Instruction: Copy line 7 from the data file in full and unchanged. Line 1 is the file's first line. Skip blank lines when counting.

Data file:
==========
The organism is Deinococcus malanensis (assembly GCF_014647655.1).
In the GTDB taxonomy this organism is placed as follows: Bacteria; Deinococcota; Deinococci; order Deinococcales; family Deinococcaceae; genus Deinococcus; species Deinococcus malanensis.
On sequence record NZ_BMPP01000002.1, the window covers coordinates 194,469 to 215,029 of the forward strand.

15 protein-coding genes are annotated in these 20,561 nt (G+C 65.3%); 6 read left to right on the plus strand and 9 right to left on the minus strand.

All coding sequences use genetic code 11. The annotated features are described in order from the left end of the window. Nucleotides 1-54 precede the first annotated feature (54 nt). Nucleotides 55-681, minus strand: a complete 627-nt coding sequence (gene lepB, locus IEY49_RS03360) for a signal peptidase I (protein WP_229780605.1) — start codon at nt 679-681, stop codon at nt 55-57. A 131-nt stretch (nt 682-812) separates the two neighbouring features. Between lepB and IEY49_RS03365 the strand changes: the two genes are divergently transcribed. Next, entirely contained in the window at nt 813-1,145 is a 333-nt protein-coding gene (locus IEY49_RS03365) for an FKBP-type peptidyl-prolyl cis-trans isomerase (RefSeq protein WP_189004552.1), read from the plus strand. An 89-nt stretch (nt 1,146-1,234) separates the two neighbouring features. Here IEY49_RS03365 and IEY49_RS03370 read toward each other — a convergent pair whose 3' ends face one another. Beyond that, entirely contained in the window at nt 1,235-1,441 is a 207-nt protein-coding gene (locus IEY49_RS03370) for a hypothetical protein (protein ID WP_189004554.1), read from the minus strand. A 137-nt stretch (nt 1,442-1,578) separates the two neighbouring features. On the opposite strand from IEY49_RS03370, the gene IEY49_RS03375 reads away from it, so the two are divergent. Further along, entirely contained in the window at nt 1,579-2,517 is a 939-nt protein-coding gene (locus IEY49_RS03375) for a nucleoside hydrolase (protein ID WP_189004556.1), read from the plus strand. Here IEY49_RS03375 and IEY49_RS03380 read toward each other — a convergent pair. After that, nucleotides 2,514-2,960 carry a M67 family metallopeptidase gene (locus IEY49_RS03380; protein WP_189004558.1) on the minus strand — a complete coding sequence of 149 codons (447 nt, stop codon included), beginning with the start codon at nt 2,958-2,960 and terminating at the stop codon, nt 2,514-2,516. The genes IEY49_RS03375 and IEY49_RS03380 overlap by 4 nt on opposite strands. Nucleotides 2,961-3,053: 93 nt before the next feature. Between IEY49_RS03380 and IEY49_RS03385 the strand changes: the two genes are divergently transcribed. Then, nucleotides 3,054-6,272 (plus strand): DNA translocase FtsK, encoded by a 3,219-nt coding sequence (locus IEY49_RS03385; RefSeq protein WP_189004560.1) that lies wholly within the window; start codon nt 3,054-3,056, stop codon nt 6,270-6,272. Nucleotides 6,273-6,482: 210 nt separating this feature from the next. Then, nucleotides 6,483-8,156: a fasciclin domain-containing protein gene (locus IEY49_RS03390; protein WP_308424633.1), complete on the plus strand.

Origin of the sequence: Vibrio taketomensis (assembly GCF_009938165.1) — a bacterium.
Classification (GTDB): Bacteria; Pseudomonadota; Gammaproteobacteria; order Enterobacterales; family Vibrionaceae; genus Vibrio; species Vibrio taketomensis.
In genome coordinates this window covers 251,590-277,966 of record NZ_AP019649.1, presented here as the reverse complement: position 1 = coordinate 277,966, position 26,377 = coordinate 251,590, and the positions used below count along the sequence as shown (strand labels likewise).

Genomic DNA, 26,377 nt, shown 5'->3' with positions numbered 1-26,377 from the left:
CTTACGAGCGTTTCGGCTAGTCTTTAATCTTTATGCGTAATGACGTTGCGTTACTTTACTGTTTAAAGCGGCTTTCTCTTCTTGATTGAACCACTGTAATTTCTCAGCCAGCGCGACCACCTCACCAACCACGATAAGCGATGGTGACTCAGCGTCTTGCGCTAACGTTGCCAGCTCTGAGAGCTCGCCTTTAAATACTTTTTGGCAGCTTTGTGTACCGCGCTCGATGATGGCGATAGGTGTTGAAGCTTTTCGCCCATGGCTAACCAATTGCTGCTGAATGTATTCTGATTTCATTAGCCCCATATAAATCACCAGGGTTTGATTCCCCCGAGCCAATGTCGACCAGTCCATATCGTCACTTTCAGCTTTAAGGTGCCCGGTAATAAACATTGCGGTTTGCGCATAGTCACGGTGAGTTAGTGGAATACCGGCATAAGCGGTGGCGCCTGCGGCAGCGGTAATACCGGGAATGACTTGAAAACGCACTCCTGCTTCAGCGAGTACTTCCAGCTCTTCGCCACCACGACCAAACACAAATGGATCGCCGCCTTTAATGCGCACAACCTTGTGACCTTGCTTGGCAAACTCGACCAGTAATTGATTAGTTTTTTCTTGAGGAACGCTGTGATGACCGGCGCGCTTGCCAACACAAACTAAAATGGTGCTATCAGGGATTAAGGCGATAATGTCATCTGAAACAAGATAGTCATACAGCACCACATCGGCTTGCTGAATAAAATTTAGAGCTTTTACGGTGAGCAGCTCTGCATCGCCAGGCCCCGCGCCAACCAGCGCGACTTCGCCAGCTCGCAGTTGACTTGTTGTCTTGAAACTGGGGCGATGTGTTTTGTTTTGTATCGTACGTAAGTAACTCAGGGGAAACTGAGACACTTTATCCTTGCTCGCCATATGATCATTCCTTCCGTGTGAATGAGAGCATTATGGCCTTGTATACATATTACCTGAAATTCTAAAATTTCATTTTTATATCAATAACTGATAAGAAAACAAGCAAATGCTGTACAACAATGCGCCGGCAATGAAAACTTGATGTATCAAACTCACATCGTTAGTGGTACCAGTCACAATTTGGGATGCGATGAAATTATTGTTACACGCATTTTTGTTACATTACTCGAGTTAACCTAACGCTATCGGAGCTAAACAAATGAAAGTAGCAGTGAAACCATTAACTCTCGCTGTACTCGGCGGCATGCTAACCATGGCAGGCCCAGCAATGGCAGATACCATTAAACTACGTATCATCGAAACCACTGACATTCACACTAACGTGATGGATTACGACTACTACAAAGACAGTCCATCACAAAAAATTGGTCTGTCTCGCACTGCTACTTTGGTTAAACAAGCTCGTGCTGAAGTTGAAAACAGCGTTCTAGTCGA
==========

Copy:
Classification (GTDB): Bacteria; Pseudomonadota; Gammaproteobacteria; order Enterobacterales; family Vibrionaceae; genus Vibrio; species Vibrio taketomensis.